Med students receive white coats, begin class
Published: Monday, August 3, 2009
Updated: Wednesday, August 5, 2009 12:08
Forty-one lucky students started their education as the first students in UCF's College of Medicine Monday.
In a ceremony led by Dr. Deborah German, dean of the College of Medicine, UCF's newest class of students received their white doctor's coats.
"This is the moment we've all been waiting for," German said to a room full of community supporters who came to celebrate the beginning of UCF College of Medicine.
The class of 41 students is comprised of 22 women and 19 men from several different countries and states.
Each student received a traditional white doctor's coat from each of the donors to the medical school's scholarship fund. German said the coat is a "symbol of our profession, the symbol of the good doctor."
Part of the ceremony included a lesson taught to the 41 students by German, where they all listed qualities they think a good doctor should have.
"We fully expect that each one of you become this doctor," she told the students.
The opening of the medical school comes after years of preparation from UCF.
President John Hitt first presented the medical school testimony to the Board of Governors in 2004, later receiving their approval in March 2006.
With the creation of the medical school, German was appointed as the inaugural dean and began her work in December 2006.
It was in June 2007 that UCF initiated the first program of its kind – each student admitted would receive a full scholarship- including four years of tuition and living expenses. The project cost approximately $7 million - $160,000 for each student - and required the support of the community. All of the funding for scholarships were obtained by April 2008.
The inaugural class of students includes eight students who completed their undergraduate degrees at UCF. Also from Florida schools were students from the University of South Florida, the University of Miami, Florida Atlantic University, Florida International University, Florida State University, the University of North Florida and the University of Florida.
Schools students completed undergraduate degrees from out of state included Rutgers, Georgia Institute of Technology, Dartmouth College, Temple University, Louisiana State University, Washington and Lee University, University of California- Berkley, Ohio State University, East Carolina University, John Hopkins University, Rice, and Bucknell University.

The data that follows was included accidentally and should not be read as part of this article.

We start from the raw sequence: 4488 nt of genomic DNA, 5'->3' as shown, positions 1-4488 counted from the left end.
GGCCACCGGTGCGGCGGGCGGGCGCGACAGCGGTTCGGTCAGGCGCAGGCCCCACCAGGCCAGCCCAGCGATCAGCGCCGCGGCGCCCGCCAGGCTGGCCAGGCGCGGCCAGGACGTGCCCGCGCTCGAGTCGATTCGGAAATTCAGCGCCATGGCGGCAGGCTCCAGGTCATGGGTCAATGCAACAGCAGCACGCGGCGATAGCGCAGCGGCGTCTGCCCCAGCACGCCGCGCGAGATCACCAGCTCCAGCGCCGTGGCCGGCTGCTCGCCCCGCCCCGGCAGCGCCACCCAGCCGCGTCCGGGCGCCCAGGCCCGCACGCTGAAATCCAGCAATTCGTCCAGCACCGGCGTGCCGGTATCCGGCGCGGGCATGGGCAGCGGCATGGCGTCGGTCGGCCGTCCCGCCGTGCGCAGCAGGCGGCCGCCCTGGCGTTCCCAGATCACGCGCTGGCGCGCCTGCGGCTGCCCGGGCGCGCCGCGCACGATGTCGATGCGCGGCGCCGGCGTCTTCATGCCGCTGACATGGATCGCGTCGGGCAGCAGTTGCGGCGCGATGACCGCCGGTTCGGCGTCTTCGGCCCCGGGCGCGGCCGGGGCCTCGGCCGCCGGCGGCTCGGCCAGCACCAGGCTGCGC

Uchechi Anumudu, who completed her undergraduate degree at East Carolina University, is one of the 41 lucky students.
She said UCF gave her all the things she looked for in a medical school. After applying to 13 schools and being interviewed by eight, she said she knew UCF was the right place for her.
"I was so surprised when I got the call," she said.
It was her last interview and one of her "dream" schools.
According to UCF News and Information, The College of Medicine is the most selective medical school in the country, with 4,307 applicants for only 41 available spots.
The inaugural class has the highest Medical College Admission Test (MCAT) average in the state, with a mean score of 32.2 and the highest grade point average (GPA), 3.8, for state medical schools.
It set a record for the most applications received by a Florida public university.
Aura Fuentes, who completed her undergraduate degree at Florida International University, is also in the charter class.
She said she came to UCF because she wanted to be part of something bigger. She said its part of a new beginning for her.
The first class of students will complete their first year of classes on the UCF main campus, while the Lake Nona medical city is completed.
German said it will be a good transition for the students, because it will make them feel like a part of the UCF family.
Dr. Cecil Wilson, the president of the American Medical Association, attended the white coat ceremony as well.
He said the new medical school and the charter class are encouraging because there aren't enough doctors.
He said that although the first class is small, it's a good amount to start with.
Ramon Ojeda, president of the Hispanic Chamber of Commerce for Metro Orlando, said the chamber advocated for the medical school.
"Education is critical for the success of the community," he said. "It's just the right thing to do."
The ceremony ended with German giving words of encouragement to the new class of UCF students, and finally a class photo.